Members come from diverse professional sectors – corporate finance, law, biotech, government, and education – and range from recent college grads to adults with young families.

“We enjoy adapting to the interests of our donor groups, just like we do to those of our students” says Lyon. “We know a young professional likely can’t make a $100,000 donation to sponsor an entire grade of kids learning on the island, but what they do is crucial. Their cleanups on the island save us tens of thousands of dollars in operations cost, they raise modest sums through their events, and they raise up the visibility of Thompson Island Outward Bound. If we continue to take a multi-pronged development approach, we believe many of those young volunteers will also eventually turn into long-term, loyal donors, and possibly Board members as well.”


Bringing the island to you

In addition to ISLE Society events, the island also provides other ways to invest in the future of Boston’s school children.

With its backdrop of natural beauty, Thompson Island is an ideal venue for wedding ceremonies, presenting a unique opportunity for couples to celebrate their love by giving back to the community, knowing that their wedding funds youth education.

Local companies can host corporate outings on the island, with proceeds directly supporting the island’s free youth programming. And some local businesses like New Balance, Eastern Bank, Brown Rudnick LLP, Turner Construction, State Street and others offer their employees the chance to spend one work day per year helping maintain the island. Not surprising, leaving the computer screen behind for a few hours to work under the sun is a tradeoff many are willing to make—as the Corporate Volunteer Program’s popularity has helped save the island more than $200,000 a year in maintenance fees.

Because of their unique approach to engagement for donors, Thompson Island Outward Bound has been able to expand their outdoor programs for students and continues to grow. Over the next four years, the organization will increase capacity to serve 2,600 Boston Public School students each year in its multi-year education program.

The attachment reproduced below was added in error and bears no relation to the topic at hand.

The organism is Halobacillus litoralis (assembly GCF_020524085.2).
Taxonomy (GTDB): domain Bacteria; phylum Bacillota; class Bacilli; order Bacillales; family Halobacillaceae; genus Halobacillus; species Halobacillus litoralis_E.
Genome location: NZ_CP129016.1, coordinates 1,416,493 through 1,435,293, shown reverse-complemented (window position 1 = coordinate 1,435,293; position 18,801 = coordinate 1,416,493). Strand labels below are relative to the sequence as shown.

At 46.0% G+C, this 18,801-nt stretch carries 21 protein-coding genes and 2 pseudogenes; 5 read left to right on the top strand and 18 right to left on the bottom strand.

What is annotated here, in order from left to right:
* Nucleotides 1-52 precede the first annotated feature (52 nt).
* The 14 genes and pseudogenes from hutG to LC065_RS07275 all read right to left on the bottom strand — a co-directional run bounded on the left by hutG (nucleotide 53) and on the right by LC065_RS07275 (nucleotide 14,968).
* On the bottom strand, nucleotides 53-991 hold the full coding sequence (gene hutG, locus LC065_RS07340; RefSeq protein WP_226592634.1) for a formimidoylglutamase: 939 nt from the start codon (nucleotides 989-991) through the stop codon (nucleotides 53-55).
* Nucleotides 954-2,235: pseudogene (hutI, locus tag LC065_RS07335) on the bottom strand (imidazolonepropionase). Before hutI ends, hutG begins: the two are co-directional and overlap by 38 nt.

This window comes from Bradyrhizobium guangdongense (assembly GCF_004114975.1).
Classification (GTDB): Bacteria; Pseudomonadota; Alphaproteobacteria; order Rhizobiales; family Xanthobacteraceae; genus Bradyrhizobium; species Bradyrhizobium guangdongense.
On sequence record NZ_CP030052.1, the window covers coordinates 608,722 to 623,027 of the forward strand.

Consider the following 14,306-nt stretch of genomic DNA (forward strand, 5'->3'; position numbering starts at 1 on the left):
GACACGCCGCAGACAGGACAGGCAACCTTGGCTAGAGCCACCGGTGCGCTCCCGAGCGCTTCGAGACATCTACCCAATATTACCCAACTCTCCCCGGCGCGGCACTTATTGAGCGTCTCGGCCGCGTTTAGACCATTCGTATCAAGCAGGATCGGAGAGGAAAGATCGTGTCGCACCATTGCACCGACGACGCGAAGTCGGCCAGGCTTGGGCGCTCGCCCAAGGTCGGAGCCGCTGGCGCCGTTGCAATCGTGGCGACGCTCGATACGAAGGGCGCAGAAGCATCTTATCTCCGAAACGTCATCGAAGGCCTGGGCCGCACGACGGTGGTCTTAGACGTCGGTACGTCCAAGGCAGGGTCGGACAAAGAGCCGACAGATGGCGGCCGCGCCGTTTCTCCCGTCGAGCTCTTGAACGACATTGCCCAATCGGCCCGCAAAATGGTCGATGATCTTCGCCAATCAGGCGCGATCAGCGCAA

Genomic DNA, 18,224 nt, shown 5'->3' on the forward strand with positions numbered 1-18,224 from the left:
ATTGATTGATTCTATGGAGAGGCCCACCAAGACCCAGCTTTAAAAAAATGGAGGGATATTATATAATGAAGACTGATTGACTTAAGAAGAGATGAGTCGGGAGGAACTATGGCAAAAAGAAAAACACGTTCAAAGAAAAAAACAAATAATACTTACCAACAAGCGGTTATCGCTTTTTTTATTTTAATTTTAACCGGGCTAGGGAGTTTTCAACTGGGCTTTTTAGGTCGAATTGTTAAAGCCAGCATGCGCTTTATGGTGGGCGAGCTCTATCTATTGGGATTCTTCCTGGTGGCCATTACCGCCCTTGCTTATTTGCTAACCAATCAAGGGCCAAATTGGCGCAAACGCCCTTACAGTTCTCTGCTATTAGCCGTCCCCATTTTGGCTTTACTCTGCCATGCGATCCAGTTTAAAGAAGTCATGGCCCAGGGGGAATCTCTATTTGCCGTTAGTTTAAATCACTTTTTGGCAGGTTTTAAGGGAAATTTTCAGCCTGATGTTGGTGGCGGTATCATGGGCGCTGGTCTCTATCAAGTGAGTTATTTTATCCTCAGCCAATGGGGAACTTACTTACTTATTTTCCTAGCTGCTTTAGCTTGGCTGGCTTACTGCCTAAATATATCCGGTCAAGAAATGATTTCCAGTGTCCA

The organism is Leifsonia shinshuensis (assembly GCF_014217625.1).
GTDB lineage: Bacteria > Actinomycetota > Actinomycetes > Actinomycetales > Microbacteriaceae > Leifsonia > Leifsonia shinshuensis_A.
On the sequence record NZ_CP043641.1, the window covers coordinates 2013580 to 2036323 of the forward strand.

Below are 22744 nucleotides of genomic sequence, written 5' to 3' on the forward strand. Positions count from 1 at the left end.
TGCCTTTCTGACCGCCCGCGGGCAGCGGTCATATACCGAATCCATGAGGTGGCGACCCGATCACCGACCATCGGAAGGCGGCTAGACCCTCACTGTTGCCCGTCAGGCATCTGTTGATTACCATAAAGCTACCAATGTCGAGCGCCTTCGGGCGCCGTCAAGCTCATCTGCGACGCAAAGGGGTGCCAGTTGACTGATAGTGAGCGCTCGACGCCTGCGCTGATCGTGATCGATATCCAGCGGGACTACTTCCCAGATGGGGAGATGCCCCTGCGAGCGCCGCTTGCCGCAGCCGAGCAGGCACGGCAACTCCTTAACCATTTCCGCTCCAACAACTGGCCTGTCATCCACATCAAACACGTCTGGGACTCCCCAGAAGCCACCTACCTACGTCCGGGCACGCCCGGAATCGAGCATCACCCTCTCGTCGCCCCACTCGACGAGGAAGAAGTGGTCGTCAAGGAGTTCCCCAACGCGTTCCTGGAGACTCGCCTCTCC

Where you can

For students who live in some of Boston’s most underserved communities, a trip to the island can offer a magical contrast of colors and smells. For many, it’s a first time seeing the ocean, riding a boat, touching the water. Every moment—from falling asleep to the sounds of crickets, to sea-kayaking, backpacking, and climbing ropes courses —can shift the horizons for a young person.

“One year, on the short ferry ride to the island, I was sitting next to a returning student, a clever 6th grade girl,” Lewis recalls. “We were reflecting about her previous summer on the island. The girl turned to me and says, ‘I had never been on a boat before in my life, and seen so many trees; I feel like I know what I’m capable of now!’”

And it’s apparent that for some students, Thompson Island sits both figuratively and literally within view of their newfound perspective.

ISLE Society member Amy Cleaveland-Hudson recalls her first site visit to one of the island’s school partners: “I went to a school in Dorchester, and the students and teachers there were so excited to bring me up to the top floor and point out the window … off in the distance, was Thompson Island Outward Bound. It was a very powerful moment for me to see how much this place meant to those kids.”

Later in the summer at an ISLE Society BBQ, gathered around a bonfire on Thompson Island, Amy got to look back at the Boston skyline and point out that same school to her peers.

As philanthropy continues to evolve, meaningfully connecting donors to Thompson Island Outward Bound’s mission has built the foundation for a strong and loyal future donor base. Students and adults alike – who wouldn’t want to spend a day exploring a salt marsh with new friends?

To learn more about Thompson Island’s work in support of Boston youth, visit


This content was produced by Boston Globe Media's Studio/B in collaboration with the advertiser. The news and editorial departments of The Boston Globe had no role in its production or display.